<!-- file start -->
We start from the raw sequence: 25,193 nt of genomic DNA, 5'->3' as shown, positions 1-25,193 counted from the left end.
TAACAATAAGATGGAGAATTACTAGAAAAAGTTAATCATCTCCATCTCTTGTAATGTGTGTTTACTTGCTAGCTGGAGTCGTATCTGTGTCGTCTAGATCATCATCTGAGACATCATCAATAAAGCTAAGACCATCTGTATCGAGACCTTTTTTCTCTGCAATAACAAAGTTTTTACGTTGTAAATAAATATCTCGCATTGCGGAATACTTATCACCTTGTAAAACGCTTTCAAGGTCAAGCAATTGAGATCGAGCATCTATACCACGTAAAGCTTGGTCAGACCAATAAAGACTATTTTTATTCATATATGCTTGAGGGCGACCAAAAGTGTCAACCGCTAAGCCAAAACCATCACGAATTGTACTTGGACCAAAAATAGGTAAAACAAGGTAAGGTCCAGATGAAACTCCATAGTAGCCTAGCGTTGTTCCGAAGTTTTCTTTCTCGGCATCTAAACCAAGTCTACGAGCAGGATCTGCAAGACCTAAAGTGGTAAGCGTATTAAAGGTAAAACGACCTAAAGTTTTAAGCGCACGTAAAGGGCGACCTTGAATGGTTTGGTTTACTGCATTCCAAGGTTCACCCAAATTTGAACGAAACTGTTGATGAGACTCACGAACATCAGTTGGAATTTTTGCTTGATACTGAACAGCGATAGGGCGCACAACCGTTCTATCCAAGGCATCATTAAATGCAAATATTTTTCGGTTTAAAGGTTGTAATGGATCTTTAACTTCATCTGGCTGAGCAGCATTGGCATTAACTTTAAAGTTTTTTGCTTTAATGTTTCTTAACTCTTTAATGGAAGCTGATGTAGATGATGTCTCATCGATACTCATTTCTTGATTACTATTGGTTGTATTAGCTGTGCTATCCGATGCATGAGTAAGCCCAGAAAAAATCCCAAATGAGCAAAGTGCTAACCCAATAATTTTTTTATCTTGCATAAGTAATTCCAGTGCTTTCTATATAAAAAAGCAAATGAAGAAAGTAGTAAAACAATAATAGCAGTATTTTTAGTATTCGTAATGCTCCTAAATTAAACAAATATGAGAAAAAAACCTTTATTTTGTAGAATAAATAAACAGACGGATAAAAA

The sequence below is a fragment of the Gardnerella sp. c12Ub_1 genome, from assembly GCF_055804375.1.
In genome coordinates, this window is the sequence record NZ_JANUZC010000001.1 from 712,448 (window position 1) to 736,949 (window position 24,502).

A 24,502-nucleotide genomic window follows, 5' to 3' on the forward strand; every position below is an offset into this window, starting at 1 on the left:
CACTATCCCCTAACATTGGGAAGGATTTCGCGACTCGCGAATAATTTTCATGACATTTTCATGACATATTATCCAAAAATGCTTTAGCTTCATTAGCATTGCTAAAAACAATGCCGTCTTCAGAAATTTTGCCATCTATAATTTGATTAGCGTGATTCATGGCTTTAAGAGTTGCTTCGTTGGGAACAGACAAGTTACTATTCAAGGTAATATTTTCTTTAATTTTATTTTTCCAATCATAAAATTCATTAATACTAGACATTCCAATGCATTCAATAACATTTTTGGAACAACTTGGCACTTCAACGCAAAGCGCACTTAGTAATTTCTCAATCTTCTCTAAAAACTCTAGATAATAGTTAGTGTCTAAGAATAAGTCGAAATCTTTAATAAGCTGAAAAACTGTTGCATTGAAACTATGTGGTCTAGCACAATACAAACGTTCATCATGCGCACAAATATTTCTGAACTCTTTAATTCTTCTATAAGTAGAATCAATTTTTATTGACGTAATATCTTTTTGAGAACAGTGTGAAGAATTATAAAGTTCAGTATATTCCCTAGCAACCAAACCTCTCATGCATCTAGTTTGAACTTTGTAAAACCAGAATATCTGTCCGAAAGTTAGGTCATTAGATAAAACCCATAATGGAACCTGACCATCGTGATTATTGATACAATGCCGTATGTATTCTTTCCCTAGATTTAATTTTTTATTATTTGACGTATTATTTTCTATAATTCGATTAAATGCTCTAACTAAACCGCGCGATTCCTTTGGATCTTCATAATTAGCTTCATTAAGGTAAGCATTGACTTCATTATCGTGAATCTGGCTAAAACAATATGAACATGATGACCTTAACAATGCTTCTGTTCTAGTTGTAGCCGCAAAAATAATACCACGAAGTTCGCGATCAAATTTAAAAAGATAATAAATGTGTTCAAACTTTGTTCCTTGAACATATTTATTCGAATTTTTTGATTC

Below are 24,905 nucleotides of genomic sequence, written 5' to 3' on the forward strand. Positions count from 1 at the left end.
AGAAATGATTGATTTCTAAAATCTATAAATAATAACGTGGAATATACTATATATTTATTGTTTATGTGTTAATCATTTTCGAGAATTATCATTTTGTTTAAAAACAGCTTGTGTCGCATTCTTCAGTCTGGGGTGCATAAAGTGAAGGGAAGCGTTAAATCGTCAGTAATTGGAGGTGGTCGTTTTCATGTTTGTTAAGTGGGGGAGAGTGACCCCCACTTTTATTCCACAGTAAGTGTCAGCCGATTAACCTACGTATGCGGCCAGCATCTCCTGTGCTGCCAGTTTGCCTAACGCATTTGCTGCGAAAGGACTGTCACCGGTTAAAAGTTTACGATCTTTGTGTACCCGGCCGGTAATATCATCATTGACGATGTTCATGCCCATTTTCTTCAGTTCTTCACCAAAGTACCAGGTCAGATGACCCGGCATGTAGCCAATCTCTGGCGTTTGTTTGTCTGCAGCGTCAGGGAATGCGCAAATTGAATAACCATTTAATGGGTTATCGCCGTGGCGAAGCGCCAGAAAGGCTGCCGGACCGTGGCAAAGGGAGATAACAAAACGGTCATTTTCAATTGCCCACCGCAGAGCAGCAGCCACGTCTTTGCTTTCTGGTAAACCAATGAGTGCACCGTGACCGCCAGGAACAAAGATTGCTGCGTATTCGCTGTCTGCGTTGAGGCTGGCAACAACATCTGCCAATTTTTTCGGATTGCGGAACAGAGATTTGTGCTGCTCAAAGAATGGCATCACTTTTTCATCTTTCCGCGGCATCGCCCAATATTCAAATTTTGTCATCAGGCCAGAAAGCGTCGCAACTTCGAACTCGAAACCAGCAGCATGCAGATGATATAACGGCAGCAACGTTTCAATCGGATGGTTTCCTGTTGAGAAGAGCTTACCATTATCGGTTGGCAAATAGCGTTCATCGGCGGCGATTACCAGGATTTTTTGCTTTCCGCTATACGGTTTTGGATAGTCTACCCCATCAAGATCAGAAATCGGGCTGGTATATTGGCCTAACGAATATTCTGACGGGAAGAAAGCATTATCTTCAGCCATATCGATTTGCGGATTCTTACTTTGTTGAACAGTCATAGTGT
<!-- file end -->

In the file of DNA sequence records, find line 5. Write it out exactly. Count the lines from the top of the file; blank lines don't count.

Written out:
A 24,502-nucleotide genomic window follows, 5' to 3' on the forward strand; every position below is an offset into this window, starting at 1 on the left: